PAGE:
Mucopolysaccharidosis, Type IIIA (Sanfilippo Syndrome A)

Gene : SGSH

What is mucopolysaccharidosis type IIIA?

Mucopolysaccharidosis type IIIA (MPS3A), also known as Sanfilippo syndrome type A, is an inherited lysosomal storage disorder that mainly affects the brain and spinal cord. It is due to a deficiency of the N-sulfonoglucosamine sulfohydrolase enzyme. Children with MPS3A appear normal at birth, but develop symptoms during early childhood. Early symptoms of MPS3A include delayed speech and behavior problems. Children with MPS3A will have worsening intellectual disability and will lose skills they had previously learned, such as crawling and walking. They will eventually develop seizures, movement problems, and hearing and vision loss. People with MPS3A may live into early adulthood. There is no cure for MPS3A; however medical surveillance and care may help to improve some symptoms and overall condition of life. MPS3A is caused by pathogenic variants in the SGSH gene.

How is mucopolysaccharidosis type IIIA inherited?

MPS3A is inherited in an autosomal recessive manner. This type of inheritance requires the presence of two copies of a pathogenic variant in the gene for a person to have the genetic disease. Both parents must be carriers of a pathogenic variant in the gene in order to be at risk to have an affected child. The child must inherit a pathogenic variant from each carrier parent in order to be affected. There is a 1 in 4 chance that a baby will inherit two mutated copies of the gene and be affected when both parents are carriers.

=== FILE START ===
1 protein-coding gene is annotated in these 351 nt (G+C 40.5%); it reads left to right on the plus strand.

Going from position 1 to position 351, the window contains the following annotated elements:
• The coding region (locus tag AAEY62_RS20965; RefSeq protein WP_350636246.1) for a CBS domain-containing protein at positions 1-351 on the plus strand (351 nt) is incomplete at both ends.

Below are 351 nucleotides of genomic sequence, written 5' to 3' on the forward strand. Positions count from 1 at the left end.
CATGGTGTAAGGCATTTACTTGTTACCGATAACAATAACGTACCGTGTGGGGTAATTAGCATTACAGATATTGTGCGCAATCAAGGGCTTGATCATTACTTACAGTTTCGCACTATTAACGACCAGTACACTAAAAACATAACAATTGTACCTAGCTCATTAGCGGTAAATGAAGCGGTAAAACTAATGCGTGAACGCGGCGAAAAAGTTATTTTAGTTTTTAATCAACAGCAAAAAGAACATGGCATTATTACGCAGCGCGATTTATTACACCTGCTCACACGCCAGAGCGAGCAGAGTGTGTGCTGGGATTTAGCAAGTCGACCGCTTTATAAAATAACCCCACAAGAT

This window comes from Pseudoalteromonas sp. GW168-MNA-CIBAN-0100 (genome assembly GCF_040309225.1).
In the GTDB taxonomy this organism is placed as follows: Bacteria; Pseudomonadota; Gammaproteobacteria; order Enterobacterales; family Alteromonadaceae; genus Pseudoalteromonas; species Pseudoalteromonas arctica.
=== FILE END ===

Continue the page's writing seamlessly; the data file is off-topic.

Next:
What does it mean to be a carrier?

There are generally no signs or symptoms associated with being a carrier for MPS3A. However, the risk to have a child affected with MPS3A increased. Testing of reproductive partners is recommended for carriers of MPS3A.

How common is mucopolysaccharidosis type IIIA?

MPS3A is a rare disorder that is estimated to occur in 1 in 70,000 newborns. There are four types of MPS3. Type A is the most common and most severe.

Family References and Resources
Clinician References
What is Analyzed?
  • Full gene sequencing
Affected Systems






GI Tract

Carrier Rates
Detection Rate
Carrier Frequency
General Population > 99% 1 in 151

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